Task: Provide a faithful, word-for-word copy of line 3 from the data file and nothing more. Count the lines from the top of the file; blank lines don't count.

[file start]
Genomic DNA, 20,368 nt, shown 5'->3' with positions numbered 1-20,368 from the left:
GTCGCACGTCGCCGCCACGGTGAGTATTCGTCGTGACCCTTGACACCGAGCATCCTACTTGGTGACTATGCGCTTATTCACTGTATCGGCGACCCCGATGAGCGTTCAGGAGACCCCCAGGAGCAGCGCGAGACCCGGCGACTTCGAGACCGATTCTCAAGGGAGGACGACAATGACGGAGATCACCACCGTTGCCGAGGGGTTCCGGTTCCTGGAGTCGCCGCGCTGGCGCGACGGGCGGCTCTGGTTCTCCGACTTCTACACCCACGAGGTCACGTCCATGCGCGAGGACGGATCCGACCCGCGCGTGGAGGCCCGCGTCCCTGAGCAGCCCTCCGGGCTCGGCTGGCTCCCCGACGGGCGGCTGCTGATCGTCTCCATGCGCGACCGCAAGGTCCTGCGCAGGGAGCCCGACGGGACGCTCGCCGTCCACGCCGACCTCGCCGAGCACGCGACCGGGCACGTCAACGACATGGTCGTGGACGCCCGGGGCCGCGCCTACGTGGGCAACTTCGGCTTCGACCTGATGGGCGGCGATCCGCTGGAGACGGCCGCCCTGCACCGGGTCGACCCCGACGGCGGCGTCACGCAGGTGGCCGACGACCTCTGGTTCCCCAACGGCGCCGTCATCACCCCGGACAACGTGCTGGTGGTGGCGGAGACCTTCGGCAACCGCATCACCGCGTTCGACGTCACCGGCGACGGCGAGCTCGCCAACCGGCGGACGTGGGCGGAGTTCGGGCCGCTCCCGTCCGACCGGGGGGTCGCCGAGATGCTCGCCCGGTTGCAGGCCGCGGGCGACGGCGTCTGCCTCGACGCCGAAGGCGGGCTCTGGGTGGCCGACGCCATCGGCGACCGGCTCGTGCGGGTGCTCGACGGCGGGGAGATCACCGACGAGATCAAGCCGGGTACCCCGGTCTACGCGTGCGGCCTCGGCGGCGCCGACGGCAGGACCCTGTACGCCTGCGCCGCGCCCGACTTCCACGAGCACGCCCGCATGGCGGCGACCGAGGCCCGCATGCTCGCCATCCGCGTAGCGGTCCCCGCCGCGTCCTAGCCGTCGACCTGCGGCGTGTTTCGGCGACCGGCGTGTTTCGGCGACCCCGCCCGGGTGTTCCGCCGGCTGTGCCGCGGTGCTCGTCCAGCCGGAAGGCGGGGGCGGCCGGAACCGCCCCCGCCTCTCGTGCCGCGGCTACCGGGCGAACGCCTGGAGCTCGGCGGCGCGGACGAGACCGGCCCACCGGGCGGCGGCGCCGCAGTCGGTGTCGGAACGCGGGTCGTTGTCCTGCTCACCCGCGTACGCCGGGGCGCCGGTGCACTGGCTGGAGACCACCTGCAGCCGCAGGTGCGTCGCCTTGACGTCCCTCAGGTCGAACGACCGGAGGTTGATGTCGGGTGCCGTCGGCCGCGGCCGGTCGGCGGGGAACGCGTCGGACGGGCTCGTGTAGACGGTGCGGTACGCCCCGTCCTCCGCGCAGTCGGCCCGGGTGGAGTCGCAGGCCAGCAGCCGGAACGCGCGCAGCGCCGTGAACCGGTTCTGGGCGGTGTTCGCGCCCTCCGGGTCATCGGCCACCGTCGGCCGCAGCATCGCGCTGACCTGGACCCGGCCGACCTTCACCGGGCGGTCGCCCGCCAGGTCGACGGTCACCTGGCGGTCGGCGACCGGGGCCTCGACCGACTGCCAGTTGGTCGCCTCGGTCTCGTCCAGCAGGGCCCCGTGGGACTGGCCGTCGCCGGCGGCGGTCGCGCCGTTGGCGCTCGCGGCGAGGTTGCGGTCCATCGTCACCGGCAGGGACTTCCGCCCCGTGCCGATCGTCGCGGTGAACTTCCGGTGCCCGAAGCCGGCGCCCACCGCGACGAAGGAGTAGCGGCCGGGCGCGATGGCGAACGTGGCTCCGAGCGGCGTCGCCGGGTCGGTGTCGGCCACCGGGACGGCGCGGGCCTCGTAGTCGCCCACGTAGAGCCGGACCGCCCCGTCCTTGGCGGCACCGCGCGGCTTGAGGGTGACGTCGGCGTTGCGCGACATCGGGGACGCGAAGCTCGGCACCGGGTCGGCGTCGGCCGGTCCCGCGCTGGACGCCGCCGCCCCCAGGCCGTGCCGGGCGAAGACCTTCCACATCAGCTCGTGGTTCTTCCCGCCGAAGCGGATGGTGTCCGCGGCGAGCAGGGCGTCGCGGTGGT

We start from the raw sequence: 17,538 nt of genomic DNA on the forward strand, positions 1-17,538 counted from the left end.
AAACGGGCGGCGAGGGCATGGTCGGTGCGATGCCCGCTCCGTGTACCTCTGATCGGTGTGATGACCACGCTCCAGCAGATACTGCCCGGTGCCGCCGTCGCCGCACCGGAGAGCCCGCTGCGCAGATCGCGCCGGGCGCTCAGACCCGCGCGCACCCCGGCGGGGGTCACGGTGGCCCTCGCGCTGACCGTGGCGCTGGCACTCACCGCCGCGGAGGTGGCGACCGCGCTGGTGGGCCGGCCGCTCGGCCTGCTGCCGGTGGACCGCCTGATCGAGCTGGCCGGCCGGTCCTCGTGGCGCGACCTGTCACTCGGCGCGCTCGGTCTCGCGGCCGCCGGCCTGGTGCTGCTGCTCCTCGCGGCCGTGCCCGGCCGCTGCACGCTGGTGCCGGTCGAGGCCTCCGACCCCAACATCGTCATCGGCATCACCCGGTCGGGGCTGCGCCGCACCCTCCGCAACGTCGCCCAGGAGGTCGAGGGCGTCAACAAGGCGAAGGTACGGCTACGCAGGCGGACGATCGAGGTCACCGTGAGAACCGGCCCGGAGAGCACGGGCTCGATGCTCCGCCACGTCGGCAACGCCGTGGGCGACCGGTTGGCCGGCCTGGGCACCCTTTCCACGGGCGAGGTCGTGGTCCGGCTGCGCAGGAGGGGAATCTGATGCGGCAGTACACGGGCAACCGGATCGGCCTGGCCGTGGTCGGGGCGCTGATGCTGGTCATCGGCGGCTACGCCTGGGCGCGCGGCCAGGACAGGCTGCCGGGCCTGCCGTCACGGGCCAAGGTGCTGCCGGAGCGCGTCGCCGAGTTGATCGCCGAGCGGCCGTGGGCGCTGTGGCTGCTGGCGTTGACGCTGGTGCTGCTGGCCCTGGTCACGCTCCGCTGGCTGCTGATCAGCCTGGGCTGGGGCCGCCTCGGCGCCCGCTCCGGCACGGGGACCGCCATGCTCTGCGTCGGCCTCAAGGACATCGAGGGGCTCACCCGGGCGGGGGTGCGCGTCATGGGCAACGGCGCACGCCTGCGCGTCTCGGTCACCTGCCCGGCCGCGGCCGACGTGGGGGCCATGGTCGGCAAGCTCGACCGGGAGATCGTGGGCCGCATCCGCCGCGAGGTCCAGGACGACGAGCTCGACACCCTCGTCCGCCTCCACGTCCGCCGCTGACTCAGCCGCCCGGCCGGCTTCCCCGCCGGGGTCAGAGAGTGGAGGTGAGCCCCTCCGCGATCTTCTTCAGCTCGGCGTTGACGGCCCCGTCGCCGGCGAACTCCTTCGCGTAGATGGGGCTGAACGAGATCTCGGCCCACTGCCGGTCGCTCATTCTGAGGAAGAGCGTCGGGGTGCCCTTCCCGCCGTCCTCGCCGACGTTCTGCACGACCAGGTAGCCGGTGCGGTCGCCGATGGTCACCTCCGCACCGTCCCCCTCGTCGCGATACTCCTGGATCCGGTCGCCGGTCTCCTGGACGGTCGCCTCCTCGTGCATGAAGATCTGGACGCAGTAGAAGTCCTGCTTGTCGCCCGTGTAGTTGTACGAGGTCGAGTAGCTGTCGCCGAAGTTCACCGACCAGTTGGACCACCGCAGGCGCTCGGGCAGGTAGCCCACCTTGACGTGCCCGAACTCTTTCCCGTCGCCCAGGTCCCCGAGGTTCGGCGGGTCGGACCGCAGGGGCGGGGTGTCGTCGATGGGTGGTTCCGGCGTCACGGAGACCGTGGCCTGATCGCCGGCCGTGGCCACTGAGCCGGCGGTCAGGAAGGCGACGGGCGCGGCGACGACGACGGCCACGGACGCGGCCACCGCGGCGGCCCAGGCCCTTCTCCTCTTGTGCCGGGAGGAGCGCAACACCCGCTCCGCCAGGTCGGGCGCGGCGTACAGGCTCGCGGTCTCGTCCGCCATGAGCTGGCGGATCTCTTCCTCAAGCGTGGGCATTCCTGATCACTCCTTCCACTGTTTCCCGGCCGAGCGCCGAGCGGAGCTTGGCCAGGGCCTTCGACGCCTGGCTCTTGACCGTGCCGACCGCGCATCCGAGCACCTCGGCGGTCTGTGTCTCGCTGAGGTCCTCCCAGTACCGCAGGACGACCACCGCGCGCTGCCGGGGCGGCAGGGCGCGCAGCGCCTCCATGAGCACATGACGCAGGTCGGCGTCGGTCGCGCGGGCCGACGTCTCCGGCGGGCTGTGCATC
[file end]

We start from the raw sequence: 17,538 nt of genomic DNA on the forward strand, positions 1-17,538 counted from the left end.